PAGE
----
Executive Sovereignty – Whilst sovereignty lies in Parliament, in the UK political system Parliament is undoubtedly dominated by the Executive. This is what Lord Hailsham termed the elective dictatorship. Most governments under the UK system are able to dominate the parliamentary agenda. For example, Tony Blair and Margaret Thatcher lost only four votes in their 10 year and 11 year premierships respectively. Further to this, between 1945 and September 2019 there were 19,919 divisions in the House of Commons, of which 99.2% were won by the government. This clearly indicates how strongly the government usually dominate Parliament.
Further to this, under Standing Order 14 of the House of Commons the government is given priority over the parliamentary agenda. Very little time is given to backbench bills and these almost always need the support of the government to become law. Other parliamentary time is normally limited to 20 days for opposition business and 48 days (mostly on Fridays) for backbench business.
As the executive is so dominant over Parliament, it can be argued that really sovereignty lies with the executive, rather than Parliament as a whole.
Judicial Sovereignty – Unlike in the US, the legislature cannot force Parliament or the Government to take any action it does not want to. A good example of this was following the ECtHR decision in Hirst v United Kingdom (2005) that the UK was in breach of the ECHR by imposing a blanket ban on prisoners voting in the UK. Despite this direction, Parliament, led by the government, did not change the law in this instance. However, if a parliament or government is found to be undermining the rule of law, it comes under significant pressure following judicial rulings. This has been particularly the case since the creation of the Supreme Court that has bought a greater separation of powers and, consequently, arguably greater legitimacy of the courts. In some prominent recent cases such as Miller vs Secretary of State for Exiting the European Union and Miller vs Prime Minister, the Supreme Court has found against the government on inherently political issues. In both cases, the government’s policy has therefore had to be amended, showing that some political sovereignty may reside in the judiciary and that the trend might be that this is growing as courts seem more willing to tackle political issues (what is known as judicial activism).
Devolved Sovereignty – Since 1998 power has been devolved to the nations of the UK and to the regions of the England. The process of devolution has granted devolved powers to the nations and regions of UK, whilst reserved powers (like Defence and Foreign Policy) are retained by Westminster. Since 1998, devolved powers to the nations of the have grown through new statute laws like the Scotland Act (2016) and Wales Act (2014). Scotland and Wales now have, for example, significant powers over varying taxation. It has therefore been argued that devolution has reduced parliamentary sovereignty.
Although devolution could be legally reversed it is now a deeply ingrained part of the British political system. Technically and legally, the UK Parliament could pass legislation on ‘devolved powers’. For example, the UK Parliament could pass a law that said that Scottish students should pay the same tuition fees as English students. However, in reality, they would never do this as it would create a constitutional crisis – clearly showing Parliament’s political sovereignty has been reduced.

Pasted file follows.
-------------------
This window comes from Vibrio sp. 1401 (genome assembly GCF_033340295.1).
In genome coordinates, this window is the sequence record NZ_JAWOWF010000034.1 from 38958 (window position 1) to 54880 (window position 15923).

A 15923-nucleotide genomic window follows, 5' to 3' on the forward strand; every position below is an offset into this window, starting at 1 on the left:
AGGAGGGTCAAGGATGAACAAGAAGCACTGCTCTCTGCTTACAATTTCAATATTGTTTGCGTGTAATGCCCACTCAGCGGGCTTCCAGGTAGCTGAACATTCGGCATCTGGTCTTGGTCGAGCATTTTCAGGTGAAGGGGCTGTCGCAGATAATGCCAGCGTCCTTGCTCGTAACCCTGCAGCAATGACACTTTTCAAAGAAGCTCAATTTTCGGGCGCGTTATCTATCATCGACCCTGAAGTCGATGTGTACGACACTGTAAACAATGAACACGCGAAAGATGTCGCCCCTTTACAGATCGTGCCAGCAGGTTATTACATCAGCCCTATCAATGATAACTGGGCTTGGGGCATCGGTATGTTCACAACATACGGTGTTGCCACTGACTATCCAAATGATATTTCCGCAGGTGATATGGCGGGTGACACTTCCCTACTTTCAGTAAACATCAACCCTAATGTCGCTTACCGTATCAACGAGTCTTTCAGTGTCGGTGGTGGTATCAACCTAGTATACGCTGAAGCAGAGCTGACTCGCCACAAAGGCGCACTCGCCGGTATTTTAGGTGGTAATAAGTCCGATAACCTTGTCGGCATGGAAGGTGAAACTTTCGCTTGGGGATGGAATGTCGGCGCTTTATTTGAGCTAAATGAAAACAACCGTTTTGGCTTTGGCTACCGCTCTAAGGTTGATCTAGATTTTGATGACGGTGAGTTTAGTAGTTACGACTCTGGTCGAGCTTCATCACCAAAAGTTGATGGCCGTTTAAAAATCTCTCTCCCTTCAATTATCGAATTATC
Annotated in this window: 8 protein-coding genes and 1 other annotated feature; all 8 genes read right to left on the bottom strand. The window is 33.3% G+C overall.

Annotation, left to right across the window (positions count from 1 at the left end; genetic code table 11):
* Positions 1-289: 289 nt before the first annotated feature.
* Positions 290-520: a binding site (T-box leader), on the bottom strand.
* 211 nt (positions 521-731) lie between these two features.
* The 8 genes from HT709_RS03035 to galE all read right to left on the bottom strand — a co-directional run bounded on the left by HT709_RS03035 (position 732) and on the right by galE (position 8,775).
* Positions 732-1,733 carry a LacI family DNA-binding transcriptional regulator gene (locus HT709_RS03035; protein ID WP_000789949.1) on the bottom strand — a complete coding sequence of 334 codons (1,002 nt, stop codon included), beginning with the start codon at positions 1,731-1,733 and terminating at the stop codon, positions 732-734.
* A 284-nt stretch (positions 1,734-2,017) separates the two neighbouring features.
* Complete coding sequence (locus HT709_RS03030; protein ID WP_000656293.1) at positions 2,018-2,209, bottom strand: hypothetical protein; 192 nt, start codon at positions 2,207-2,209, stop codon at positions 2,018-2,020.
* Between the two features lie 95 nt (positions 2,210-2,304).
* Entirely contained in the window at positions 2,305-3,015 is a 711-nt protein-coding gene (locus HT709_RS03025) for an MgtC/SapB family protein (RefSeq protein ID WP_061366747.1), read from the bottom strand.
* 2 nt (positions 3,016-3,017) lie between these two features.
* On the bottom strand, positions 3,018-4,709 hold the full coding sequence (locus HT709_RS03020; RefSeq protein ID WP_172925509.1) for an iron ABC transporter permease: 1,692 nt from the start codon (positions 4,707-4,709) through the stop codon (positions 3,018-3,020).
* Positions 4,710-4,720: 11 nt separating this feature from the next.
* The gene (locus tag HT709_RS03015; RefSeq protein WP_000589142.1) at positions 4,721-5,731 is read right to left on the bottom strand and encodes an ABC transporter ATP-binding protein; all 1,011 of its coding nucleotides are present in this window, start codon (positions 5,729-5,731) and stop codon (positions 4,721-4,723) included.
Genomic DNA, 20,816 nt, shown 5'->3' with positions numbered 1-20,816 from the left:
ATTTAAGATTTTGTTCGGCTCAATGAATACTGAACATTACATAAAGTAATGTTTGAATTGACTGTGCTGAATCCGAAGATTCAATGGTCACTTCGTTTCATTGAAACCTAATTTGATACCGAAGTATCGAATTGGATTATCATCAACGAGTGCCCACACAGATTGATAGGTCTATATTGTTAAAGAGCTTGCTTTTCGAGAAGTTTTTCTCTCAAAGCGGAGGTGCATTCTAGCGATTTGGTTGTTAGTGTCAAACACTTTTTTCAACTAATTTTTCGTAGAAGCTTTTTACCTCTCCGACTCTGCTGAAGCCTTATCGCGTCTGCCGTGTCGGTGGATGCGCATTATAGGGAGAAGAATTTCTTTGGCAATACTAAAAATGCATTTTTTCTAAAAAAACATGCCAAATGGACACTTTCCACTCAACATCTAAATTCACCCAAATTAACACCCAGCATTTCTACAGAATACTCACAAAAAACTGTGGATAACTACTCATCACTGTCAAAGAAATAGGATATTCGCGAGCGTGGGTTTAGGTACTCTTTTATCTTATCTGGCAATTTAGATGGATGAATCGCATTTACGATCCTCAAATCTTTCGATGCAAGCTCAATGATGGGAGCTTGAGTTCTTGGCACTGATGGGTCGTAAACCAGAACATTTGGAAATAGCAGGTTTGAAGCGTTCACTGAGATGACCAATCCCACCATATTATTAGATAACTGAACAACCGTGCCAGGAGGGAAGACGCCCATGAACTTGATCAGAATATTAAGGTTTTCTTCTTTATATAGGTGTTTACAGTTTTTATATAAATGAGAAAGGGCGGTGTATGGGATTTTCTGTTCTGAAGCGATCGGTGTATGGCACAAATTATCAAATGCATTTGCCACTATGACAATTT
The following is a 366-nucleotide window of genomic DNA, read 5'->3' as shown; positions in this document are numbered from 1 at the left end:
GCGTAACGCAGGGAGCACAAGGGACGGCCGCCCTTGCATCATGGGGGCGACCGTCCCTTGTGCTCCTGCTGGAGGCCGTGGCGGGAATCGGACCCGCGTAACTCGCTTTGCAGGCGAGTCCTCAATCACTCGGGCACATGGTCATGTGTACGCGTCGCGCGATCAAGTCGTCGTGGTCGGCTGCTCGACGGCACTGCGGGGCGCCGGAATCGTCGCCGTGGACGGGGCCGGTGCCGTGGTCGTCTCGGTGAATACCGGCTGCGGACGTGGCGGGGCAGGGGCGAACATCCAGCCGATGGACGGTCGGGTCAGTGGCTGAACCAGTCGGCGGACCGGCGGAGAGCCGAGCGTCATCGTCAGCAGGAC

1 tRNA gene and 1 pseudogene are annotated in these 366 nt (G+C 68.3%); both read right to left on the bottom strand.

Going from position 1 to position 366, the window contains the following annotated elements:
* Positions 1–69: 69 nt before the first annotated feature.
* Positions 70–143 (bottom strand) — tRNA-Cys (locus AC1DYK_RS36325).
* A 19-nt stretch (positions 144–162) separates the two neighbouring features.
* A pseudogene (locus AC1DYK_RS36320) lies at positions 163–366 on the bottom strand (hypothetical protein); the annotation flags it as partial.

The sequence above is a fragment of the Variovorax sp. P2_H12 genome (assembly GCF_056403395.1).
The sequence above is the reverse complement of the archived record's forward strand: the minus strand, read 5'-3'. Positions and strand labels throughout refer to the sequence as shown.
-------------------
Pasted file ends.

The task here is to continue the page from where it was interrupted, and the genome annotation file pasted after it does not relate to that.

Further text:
Pooled Sovereignty – In 1972 Britain passed the European Communities Act and joined the EEC (now the EU). In doing so, Britain had to accept the supremacy of EU Law over UK law. This meant that many EU directives and regulations had to be transferred into UK Law. There are a number of examples of EU directives that by necessity became UK Law, some include:
The Working Time Directive – This gives workers a minimum amount of holiday each year and limits the working week to 48 hours.
The General Data Protection Regulations – These regulations were turned into UK Law in the Data Protection Act (2018) and give greater ownership to citizens over their personal data.
Before the EU referendum in 2016 it was found that between 1993 and 2014:
945 statute laws (primary legislation) had been passed and 231 of these implemented EU obligations.
33,160 statutory instruments (secondary legislation) had been passed and 4,283 of these implemented EU obligations.Source BBC Reality Check: 8 June 2016
In 1990 a significant court case before the Supreme Court confirmed the supremacy of EU Law. The case was bought by Spanish fisherman who claimed that by passing the Merchant Shipping Act (1988) the UK had breached EU law by requiring ships registered in the UK to have a majority of British owners. At the end of length litigation, the case reaches the Appellate Committee of the House of Lords (than the UK’s supreme court). The court ruled in favour of Factortame, indicating the supremacy of EU law.
The notion that sovereignty had been lost to the EEC was a key component of displeasure with the EU and was utilized by the leave campaign in the 2016 EU Referendum. Their famous slogan ‘take back control’ appealled to voters who felt that the British parliament not longer mattered.
The act of Brexit is, however, an exercise in the notion of parliamentary sovereignty. Whilst in the European Communities Act (1972) and subsequent statute laws political sovereignty had been voluntarily pooled with the European Union, the act of Brexit had restored that sovereignty back to Parliament.
Popular Sovereignty – In any liberal democracy power can be said to actually lie with the people. Through the process of elections, the people can decide how Parliament is made up and who governs the country. In addition, in recent years, significant constitutional issues have been passed to the people to vote on directly. For example, the AV Referendum (2011), the Scottish Independence Referendum (2014) and the EU Referendum (2016). Brexit is a good example of popular sovereignty being respected. Whilst around 60% of MPs were in favour of remain, Parliament voted to trigger Article 50 in order to respect the will of the 17.4 million people who voted to leave the European Union.